Sun will announce its new Opteron-based server on Monday. Sun Fire V40z, will be the second based on AMD's chip since it announced its plans in November last year.

The V40z will be a 3U (13cm) rack-mountable system based on three models of Opteron: the 1.8GHz Opteron 844, the 2.2GHz Opteron 848 and the 2.4GHz Opteron 250.

It will include the Solaris 9 operating system, DDR1/333 (double data rate) memory and either one or two 10,000 revolutions per minute 73GB Ultra320 SCSI disks.

Pricing for the new systems will start at $8,495 for a dual-processor V40z with 2GB of memory and a single 73GB hard drive. A four-processor V40z based on the Opteron 848 processor with 8GB of memory and two 73GB hard drives will cost $22,995.

With the new server, Sun will become the second major vendor, after HP, to ship a four-processor Opteron system. Larger versions like Sun's V40z and HP's DL580 are better able to take advantage of the large memory provided by Opteron's 64-bit memory address space and will make AMD's processors more appealing as a platform for database and enterprise resource planning applications, analysts say.

Opteron extends the x86 instruction set used by Intel's 32-bit microprocessors, allowing support for either 32-bit or 64-bit applications.

Sun has made Opteron the centerpiece of its low-end product line, and though Sun's initial Opteron systems have not been designed by Sun, the company is working on a new generation of Opteron machines based on technology it acquired in its purchase of Kaelia in February.

Sun head Scott McNealy has admitted that his company stumbled in adopting products for the x86 market, but hopes that the Kaelia technology will put it ahead of the competition. Kaelia's head, Andreas Bechtolsheim, designed the first generation of Sun workstations using commodity components back in the 1980s, and Sun executives are counting on him to again work wonders, this time with Opteron.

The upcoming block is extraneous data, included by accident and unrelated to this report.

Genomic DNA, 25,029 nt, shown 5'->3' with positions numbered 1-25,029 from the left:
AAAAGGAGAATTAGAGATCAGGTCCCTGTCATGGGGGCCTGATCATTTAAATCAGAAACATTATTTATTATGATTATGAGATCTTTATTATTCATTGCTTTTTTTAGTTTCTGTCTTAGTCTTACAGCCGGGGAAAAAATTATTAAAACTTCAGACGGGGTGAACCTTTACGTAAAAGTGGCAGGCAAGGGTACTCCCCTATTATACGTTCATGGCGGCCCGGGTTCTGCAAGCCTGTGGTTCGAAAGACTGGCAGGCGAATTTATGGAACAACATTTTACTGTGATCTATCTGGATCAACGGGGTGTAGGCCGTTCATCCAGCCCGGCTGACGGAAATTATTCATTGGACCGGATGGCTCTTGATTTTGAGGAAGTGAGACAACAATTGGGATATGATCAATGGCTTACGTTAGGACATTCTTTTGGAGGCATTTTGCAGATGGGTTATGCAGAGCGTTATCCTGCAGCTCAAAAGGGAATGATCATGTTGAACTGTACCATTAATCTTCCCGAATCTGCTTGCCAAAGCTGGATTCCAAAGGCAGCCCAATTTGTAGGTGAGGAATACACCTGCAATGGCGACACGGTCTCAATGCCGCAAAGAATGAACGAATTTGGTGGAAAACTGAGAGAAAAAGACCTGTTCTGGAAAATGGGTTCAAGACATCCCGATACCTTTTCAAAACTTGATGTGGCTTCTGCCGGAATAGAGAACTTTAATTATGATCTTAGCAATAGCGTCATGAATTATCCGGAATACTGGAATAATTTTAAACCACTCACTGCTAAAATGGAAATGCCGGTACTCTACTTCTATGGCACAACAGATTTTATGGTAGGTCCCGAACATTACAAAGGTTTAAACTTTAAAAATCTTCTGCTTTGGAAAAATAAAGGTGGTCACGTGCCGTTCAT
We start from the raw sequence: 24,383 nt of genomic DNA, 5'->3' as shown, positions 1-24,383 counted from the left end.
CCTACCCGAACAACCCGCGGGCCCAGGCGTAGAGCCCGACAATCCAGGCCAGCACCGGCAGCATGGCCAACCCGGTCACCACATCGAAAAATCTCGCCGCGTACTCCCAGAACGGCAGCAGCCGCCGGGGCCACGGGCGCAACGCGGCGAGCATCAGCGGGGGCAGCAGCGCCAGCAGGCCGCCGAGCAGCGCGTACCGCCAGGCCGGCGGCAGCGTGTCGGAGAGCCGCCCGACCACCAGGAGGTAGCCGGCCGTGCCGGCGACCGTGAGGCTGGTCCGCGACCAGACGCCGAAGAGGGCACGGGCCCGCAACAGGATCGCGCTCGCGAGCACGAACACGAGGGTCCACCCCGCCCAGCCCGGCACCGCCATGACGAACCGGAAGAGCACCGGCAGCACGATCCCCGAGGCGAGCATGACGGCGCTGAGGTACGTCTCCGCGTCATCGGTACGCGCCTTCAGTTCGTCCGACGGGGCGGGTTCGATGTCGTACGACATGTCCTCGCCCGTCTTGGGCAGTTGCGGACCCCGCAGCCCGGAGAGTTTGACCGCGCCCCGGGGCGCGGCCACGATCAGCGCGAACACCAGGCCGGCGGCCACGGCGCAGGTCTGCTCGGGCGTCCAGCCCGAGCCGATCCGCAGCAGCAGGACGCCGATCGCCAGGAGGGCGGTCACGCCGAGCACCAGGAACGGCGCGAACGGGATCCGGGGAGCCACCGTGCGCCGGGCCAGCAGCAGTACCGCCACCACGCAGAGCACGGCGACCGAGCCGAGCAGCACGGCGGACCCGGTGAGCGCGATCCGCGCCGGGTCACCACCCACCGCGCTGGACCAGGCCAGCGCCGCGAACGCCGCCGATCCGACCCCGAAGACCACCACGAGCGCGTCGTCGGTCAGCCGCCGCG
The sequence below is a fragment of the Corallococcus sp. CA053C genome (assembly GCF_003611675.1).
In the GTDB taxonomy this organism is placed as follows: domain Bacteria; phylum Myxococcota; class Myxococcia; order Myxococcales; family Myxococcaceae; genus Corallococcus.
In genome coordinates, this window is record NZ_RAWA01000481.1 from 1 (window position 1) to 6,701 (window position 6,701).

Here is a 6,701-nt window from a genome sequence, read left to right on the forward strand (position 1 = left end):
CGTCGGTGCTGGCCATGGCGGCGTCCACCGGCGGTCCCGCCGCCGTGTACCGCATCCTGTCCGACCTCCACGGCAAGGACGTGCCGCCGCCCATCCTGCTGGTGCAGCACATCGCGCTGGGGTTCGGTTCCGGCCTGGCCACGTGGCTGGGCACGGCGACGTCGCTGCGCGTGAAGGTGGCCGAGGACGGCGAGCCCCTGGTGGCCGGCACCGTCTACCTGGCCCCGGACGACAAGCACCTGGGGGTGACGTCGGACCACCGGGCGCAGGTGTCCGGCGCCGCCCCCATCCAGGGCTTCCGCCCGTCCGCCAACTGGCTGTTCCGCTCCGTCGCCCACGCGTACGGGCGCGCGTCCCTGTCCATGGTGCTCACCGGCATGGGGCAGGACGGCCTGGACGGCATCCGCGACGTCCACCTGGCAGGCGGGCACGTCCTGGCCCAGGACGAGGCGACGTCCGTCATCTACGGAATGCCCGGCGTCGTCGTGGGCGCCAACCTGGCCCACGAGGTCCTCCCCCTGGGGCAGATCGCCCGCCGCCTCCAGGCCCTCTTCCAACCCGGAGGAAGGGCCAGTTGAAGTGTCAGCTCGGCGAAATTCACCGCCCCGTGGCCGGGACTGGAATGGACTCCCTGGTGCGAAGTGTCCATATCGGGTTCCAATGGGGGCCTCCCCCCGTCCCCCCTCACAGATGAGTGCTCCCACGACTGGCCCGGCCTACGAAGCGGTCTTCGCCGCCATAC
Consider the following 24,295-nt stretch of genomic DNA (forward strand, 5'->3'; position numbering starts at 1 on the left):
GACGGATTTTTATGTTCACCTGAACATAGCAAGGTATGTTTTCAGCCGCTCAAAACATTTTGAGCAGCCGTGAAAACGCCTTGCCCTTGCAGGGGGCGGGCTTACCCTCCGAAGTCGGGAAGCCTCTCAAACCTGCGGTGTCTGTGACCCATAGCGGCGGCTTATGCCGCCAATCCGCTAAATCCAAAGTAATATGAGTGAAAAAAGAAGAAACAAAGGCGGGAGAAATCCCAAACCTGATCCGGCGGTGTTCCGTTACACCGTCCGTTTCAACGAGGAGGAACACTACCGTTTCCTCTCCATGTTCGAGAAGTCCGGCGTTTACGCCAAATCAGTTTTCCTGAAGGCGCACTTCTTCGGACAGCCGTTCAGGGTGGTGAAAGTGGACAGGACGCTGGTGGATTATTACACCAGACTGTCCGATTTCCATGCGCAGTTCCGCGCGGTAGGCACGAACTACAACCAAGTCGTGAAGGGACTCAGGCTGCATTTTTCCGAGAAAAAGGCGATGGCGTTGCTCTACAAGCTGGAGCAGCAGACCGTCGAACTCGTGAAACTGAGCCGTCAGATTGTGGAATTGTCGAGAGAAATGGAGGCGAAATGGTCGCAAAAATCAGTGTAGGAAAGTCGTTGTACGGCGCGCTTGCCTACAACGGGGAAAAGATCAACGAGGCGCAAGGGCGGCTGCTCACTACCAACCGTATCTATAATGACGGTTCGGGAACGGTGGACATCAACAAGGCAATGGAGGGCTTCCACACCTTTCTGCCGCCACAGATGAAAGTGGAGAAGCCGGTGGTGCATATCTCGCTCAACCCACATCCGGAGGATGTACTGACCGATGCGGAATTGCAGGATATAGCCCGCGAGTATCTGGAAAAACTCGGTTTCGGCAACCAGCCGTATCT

"When Andy's designs come out later this year, you'll see board integration that's just worlds ahead of others," said Larry Singer, vice president of Sun's Global Information Systems Strategy Office, in a recent interview. "He doesn't invent new chips; he figures out how to take the components that are available and build better systems with them."

In addition to the upcoming Kaelia products, Sun hopes that its Solaris operating system will serve as a point of differentiation between it and other server vendors. "We will be competing with Dell, but will have tighter integration with the OS than Dell can ever think to offer, and a new business model where we'll give you the hardware for free if you subscribe to the operating system and the Java Enterprise system," Singer said.

Sun has already experimented with this free hardware model, offering its Opteron-based W1100z workstations for free to developers who subscribe to the company's $1,499-per-year Java Studio Enterprise software.